Judge Extends Restraining Order Against Trump's Second Muslim Ban
Trump issued his second Muslim Ban or travel restriction, of people entering the United States from six Muslim-majority nations, on March 6. Ten days later, the order was blocked by Hawaii federal Judge Derrick Watson. Judge Watson's temporary restraining order had the effect of blocking the ban for two weeks, allowing Trump's Justice Department sufficient time to defend its alleged need for security. After listening to arguments from Hawaii's Attorney General and representatives from the Department of Justice on Wednesday, Judge Watson extended the restraining order with the following preliminary injunction:
It is hereby ADJUDGED, ORDERED, and DECREED that: Defendants and all their respective officers, agents, servants, employees, and attorneys, and persons in active concert or participation with them, are hereby enjoined from enforcing or implementing Sections 2 and 6 of the Executive Order across the Nation. Enforcement of these provisions in all places, including the United States, at all United States borders and ports of entry, and in the issuance of visas is prohibited, pending further orders from this Court.
Douglas Chin, Attorney General for the state of Hawaii successfully argued that Trump's ban violates the U.S. Constitution by discriminating against Muslims. It is not a coincidence that the ban restricts entry from immigrants and refugees from Muslim-majority countries. Trump himself made it clear for several months during the presidential campaign that he fully intended to restrict access from Muslims. At one point Trump claimed, "Islam hates us." Trump's animus for followers of Islam reached a boiling point during the campaign when Trump stood in front of a Mount Pleasant, South Carolina crowd of supporters and read his campaign's press release aloud, "Donald J. Trump is calling for a total and complete shutdown of Muslims entering the United States until our country's representatives can figure out what the hell is going on."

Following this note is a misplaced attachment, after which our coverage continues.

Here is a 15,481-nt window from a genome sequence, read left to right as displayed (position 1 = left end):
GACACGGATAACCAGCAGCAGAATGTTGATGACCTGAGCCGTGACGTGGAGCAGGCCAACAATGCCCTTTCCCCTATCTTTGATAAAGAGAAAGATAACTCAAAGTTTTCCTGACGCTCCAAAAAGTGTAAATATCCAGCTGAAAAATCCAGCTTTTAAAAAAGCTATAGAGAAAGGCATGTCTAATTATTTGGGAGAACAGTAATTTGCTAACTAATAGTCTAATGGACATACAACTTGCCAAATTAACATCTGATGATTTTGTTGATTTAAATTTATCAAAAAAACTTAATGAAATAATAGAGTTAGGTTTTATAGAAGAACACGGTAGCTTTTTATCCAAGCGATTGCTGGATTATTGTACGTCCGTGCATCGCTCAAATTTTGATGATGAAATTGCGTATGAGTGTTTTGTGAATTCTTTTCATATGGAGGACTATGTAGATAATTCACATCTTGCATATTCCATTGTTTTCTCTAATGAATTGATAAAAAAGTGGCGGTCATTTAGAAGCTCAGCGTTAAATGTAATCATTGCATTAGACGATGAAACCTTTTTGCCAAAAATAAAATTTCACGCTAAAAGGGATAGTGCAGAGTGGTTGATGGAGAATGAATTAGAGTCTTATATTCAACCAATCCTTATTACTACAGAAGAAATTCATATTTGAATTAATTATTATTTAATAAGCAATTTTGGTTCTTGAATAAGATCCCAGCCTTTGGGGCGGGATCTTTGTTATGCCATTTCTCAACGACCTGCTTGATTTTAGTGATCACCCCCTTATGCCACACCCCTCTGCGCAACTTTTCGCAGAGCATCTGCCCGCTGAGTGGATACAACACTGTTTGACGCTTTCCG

The extension of the restraining order blocking Trump's Muslim ban is for an indefinite period of time. Should Trump's White House seek to have Watson's ruling overturned, the Justice Department will have to appeal to the 9th Circuit Court of Appeals. Recently, the 9th Circuit ruled against Trump's first Muslim ban, making a successful attempt with this rewrite less likely.
Watson's ruling should bring the potential battle over the confirmation of Judge Neil Gorsuch into perspective for those not paying attention to DC. Should Gorsuch get confirmed, that would expectedly render any 9th Circuit decision moot. Gorsuch is a Tea Party/Freedom Caucus darling and unlikely to rule against an order handed down by the president who just promoted him to the high court.
The inclusion of Gorsuch on the Supreme Court will determine the fate of Muslims entering the United States for at least until the end of Trump's presidency. Earlier in the month, a Virginia judge upheld the ban, while a Maryland judge blocked one segment of it a week ago. When these circuit divisions exist, the role of the Supreme Court is to issue one supreme ruling that all courts must follow.